Filing FBT with IRD

Rate of Fringe Benefit Tax
You have choices regarding the rate of fringe benefit tax you use, depending on which type of return you file. You should also be aware of the rates required for major shareholder-employees. Learn the different options for FBT rates (full multi-rate, short form multi-rate) for employers and if they apply to you.

  • Know how to calculate FBT payable for shareholder-employees and employees receiving attributed income using the flat rate or the multi-rate also if it applies to you as an employer.

  • You can choose to pay fringe benefit tax at a flat rate of 64% on all benefits you provide to employees, including shareholder-employees. Learn about the use of the flat rate option to calculate FBT.

  • The multi-rate calculation process allows an employee's fringe benefits to be taxed at their marginal tax rate. It ensures that fringe benefits of employees earning less than $60,000 are not over-taxed (as they may be under the flat rate option). Learn the use of the multi-rate calculation process to calculate FBT as an employer.

Non-Attributed Benefits

Non-attributed benefits are pooled or shared fringe benefits that are not attributed to an individual employee. For example, a non-attributed benefit is a motor vehicle of which no one employee has principal use.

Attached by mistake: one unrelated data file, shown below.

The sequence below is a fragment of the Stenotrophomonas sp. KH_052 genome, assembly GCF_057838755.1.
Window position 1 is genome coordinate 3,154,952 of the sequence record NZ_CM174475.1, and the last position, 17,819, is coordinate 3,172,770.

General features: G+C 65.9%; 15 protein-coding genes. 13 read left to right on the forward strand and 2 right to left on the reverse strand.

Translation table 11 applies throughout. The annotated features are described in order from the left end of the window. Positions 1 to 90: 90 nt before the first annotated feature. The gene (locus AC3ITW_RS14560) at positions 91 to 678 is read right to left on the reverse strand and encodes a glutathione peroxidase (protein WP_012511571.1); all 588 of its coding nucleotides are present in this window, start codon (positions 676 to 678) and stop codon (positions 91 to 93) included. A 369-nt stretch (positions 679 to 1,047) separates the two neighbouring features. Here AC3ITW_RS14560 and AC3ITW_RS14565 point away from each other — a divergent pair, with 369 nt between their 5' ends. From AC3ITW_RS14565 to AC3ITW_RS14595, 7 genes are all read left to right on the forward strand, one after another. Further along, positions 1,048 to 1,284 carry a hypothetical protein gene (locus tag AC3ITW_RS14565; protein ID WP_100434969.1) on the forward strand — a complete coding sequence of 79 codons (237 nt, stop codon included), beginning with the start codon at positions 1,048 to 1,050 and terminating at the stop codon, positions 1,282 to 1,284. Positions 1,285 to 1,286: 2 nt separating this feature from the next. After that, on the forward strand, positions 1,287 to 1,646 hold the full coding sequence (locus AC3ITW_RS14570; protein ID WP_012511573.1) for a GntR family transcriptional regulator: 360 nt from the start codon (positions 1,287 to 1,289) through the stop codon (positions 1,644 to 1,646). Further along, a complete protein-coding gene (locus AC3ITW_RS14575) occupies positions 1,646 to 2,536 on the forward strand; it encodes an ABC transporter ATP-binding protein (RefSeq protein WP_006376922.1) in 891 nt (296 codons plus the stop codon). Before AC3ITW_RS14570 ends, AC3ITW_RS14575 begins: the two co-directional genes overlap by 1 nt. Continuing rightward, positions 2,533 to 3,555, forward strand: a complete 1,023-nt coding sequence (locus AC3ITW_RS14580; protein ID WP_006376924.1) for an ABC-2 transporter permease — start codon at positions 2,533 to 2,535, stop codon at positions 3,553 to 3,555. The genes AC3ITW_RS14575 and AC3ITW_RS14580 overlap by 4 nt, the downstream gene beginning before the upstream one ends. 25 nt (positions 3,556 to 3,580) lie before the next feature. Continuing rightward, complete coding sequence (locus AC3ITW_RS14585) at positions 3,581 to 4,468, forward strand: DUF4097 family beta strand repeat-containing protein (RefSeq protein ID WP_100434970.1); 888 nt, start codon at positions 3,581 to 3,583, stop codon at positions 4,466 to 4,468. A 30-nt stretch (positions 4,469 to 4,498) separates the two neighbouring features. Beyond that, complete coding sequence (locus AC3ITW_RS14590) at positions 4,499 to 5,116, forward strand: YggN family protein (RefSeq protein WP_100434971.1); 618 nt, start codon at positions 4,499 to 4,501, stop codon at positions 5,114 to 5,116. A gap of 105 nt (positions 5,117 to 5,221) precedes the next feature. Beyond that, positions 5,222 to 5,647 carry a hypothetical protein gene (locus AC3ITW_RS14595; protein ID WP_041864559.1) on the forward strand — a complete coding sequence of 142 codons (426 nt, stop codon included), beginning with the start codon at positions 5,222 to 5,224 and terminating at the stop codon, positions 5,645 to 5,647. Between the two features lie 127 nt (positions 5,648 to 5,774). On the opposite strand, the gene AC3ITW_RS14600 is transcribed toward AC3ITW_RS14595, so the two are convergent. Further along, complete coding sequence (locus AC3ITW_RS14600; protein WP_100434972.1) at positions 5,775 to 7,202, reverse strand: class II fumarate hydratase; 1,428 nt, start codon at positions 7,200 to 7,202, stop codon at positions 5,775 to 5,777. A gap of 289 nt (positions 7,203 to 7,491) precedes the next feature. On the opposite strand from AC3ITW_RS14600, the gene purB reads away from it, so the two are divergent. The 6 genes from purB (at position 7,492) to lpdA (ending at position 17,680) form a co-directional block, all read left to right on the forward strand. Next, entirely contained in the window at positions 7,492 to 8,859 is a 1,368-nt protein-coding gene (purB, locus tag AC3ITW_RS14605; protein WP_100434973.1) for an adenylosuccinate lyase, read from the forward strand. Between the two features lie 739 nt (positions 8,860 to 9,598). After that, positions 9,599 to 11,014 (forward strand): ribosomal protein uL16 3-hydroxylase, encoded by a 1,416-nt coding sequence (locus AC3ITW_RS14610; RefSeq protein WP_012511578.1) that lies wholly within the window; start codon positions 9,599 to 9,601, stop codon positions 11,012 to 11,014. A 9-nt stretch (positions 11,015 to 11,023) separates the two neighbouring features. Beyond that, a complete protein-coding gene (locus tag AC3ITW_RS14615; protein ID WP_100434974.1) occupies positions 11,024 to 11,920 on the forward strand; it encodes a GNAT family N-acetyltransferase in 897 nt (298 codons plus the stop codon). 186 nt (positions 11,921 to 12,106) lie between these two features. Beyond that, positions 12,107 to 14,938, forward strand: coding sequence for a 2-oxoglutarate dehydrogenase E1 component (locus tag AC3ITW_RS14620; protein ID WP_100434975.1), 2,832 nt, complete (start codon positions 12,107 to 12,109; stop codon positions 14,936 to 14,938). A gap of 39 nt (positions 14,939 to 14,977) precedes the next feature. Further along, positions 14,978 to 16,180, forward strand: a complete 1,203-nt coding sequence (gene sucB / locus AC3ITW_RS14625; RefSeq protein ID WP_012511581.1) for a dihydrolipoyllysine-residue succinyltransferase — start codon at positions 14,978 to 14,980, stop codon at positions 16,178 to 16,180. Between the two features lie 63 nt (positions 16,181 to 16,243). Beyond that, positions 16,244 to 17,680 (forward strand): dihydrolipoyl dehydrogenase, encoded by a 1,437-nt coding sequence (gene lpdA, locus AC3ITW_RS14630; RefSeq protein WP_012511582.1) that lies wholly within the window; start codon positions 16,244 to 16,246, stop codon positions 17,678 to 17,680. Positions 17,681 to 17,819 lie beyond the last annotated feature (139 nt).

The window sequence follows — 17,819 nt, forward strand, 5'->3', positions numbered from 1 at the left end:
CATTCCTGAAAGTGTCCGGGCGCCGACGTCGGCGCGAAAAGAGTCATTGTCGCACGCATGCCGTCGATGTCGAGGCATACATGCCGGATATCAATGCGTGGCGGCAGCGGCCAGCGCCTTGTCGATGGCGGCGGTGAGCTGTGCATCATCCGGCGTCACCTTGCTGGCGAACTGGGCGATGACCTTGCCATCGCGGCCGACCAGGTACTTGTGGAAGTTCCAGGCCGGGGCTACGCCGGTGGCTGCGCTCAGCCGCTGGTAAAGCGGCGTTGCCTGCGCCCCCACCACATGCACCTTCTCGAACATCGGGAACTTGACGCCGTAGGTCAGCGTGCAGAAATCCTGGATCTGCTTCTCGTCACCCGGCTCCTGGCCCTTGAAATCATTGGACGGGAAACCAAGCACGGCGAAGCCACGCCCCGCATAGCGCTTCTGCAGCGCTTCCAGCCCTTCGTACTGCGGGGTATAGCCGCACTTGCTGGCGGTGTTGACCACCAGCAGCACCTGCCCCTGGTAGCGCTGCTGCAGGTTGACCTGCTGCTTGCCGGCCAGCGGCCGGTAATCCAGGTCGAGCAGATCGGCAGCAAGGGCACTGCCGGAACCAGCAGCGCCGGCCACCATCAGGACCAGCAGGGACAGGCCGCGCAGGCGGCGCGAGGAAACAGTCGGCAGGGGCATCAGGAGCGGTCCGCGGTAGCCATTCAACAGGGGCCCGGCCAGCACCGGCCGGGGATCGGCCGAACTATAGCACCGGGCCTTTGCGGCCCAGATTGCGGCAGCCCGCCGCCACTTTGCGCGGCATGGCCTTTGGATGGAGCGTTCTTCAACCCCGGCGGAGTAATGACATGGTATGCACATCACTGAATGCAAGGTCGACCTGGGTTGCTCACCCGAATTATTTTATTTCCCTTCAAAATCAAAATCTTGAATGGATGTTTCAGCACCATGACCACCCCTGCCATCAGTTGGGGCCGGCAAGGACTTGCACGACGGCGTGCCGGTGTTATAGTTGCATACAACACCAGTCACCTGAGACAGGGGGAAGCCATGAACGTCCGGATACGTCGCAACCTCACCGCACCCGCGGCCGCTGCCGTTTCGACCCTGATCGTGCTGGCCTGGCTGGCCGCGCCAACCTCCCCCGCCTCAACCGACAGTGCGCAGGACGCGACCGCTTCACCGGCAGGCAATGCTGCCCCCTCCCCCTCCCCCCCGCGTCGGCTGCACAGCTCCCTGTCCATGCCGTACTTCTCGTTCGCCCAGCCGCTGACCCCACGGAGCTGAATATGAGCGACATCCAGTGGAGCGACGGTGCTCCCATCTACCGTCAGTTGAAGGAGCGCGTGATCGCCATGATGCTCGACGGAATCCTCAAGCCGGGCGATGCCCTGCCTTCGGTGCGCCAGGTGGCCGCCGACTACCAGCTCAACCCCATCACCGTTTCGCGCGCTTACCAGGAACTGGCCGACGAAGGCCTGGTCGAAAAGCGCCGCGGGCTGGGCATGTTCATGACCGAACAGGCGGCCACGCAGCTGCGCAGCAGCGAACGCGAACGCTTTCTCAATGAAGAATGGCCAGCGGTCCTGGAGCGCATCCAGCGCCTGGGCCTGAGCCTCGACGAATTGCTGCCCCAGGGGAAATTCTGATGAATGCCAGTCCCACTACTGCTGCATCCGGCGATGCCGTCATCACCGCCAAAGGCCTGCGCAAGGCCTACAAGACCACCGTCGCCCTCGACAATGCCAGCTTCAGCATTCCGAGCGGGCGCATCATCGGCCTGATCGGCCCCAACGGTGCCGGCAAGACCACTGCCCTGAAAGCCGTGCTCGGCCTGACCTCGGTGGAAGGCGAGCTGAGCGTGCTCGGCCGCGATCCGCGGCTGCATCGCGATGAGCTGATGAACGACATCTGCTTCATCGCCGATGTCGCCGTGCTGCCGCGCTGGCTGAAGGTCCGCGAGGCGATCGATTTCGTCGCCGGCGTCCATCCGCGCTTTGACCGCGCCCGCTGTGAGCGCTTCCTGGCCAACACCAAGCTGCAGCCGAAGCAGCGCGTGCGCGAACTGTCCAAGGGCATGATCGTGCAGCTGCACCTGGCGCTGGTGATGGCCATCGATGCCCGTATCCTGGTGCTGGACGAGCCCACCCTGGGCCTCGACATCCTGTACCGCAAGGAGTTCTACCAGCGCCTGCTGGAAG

In the final quarter, quarterly filers must check their non-attributed benefits to ensure that the annual taxable value of the employee's benefits in a particular category is less than the thresholds under attributed fringe benefits.

Rate of FBT on Non Attributable
Generally, the FBT rate is 49% for non-attributed benefits. The exception is where one or more of the recipients are a major shareholder-employee or an associated person of a major shareholder-employee.

If one of the recipients of the non-attributed benefit is a major shareholder-employee or an associated person of a major shareholder-employer (where the fringe benefit is not received as an employee), the FBT rate of 64% applies.


Four employees had the private use of a car during the quarter (where the employer, Jane Bloggs Limited, is filing a quarterly FBT return).

  • Two of these employees had the car for 27 days each.
  • Two of these employees had the car for 16 days each.

As no one employee had the principal use of the fringe benefit, Jane Bloggs Limited treats it as a shared vehicle. However, if one of the four employees had greater use of the car, the company would attribute the whole benefit to that employee.

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Some content was obtained from the IRD and incl without change to ensure total accuracy and compliance with current law.